Wednesday, March 3, 2010

Walk Away ?

So I listen to this interesting economics Blog from Public Radio, it's called "Planet Money". A few weeks ago they had a story which was largely about the burst of the housing bubble and how it had changed the way people think about foreclosures. The woman they were interviewing was a lawyer in Arizona who helped people deal with foreclosure. She was explaining that when she started this work people were mostly looking for help in preventing the bank from taking their home, but now people were calling to see if banks could be forced to take their home. There's a lot of interesting economics behind all that, but it's this observation she made that really tweaked me -- we have, she explained, finally seen a shift in society such that there's no longer a social stigma associated with loosing your home to foreclosure. And she compared it to the change in the 60's when divorce became acceptable, when a failed marriage was something that people walked away from without a sense of guilt. And it struck me thus - how did society ever get to a place that it was socially more acceptable to walk away from another person then to walk away from a thing? When a marriage vow meant less then a signature on a loan? Listen to the podcast here:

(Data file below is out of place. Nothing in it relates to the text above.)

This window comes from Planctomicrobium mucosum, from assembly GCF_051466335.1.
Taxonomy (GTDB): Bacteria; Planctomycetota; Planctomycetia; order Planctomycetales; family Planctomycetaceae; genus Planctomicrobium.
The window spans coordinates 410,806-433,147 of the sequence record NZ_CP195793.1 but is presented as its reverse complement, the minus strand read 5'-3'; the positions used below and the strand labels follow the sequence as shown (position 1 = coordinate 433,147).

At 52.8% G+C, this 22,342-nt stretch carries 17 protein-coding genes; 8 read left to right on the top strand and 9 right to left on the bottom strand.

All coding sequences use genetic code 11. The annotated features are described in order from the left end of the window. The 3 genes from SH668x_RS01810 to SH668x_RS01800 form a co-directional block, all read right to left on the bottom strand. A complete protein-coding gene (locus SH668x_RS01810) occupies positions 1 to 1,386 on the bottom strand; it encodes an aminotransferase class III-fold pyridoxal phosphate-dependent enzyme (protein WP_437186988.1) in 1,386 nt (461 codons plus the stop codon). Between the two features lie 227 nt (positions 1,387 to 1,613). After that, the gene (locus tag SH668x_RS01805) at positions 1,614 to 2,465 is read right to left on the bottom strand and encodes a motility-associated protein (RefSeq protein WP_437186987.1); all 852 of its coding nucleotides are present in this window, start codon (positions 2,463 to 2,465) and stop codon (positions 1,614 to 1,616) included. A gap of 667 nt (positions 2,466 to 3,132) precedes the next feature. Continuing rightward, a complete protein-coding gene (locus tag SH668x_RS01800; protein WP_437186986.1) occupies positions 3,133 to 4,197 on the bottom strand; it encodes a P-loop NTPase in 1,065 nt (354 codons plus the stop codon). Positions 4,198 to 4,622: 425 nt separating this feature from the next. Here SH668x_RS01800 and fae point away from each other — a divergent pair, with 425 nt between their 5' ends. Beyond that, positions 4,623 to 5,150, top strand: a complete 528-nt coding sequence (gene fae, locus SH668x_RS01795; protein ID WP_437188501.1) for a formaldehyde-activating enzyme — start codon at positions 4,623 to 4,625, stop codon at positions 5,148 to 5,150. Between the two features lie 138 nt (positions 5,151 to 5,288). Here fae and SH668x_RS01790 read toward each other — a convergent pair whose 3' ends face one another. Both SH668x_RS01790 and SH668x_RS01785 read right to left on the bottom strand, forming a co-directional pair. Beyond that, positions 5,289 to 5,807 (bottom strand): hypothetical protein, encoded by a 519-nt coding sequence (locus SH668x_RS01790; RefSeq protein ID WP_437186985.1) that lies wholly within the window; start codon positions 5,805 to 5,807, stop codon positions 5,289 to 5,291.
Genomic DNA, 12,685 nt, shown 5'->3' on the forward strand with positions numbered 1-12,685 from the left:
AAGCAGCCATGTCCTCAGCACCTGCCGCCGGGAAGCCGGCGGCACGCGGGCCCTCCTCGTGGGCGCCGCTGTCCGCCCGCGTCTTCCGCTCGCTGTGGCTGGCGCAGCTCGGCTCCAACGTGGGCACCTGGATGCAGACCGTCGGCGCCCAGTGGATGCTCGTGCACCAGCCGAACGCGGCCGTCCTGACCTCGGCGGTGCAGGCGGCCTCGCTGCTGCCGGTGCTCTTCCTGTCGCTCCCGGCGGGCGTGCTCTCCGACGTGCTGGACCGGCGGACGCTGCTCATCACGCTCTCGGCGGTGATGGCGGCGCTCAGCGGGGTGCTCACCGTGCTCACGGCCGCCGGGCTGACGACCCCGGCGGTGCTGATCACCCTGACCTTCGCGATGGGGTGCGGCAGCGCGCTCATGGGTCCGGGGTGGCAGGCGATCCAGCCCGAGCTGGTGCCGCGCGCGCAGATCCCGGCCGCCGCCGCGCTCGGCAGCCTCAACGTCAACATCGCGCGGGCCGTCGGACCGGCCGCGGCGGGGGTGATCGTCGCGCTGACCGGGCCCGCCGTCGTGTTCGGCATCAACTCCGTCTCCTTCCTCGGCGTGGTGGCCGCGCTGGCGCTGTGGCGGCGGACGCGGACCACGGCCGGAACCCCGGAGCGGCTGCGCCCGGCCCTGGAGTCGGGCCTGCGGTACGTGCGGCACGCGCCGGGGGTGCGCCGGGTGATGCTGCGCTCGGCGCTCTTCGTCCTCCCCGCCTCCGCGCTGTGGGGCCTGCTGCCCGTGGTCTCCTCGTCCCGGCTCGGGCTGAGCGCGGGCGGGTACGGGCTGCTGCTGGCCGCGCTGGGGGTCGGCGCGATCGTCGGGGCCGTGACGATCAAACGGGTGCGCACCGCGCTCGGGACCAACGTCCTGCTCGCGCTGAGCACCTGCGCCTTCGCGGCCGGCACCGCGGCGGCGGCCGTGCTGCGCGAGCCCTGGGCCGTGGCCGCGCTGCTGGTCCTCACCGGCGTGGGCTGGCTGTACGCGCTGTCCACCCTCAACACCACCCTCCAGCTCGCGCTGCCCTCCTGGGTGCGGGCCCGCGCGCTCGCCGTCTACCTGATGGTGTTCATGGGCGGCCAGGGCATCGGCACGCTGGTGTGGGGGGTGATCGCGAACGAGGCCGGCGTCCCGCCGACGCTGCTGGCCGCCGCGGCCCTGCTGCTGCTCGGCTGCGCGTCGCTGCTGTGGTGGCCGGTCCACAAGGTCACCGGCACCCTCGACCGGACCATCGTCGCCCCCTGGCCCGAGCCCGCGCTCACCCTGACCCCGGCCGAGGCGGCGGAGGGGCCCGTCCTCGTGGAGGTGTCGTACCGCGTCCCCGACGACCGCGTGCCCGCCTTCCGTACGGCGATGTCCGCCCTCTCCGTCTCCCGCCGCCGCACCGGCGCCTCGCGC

1 comment:

  1. Great examples, Rocko, all having to do with a failure of accountability. Not just the responsibility of the person to keep their commitments, but also a cultural climate that puts absolution before confession. (Does love really mean never having to say you're sorry? When we ask forgiveness rather than permission, are we really saying I'm sorry or just satisfied that we got our way?)
    We'd rather practice "out of sight, out of mind" than help each other become covenant keepers. Of course that's due in no small part to the way that covenant has come to be seen as inflexible, all nailed down.
    Accountability doesn't have to be punitive a'la puritanical. Speaking the truth to one another in love is part of maturing in Christ.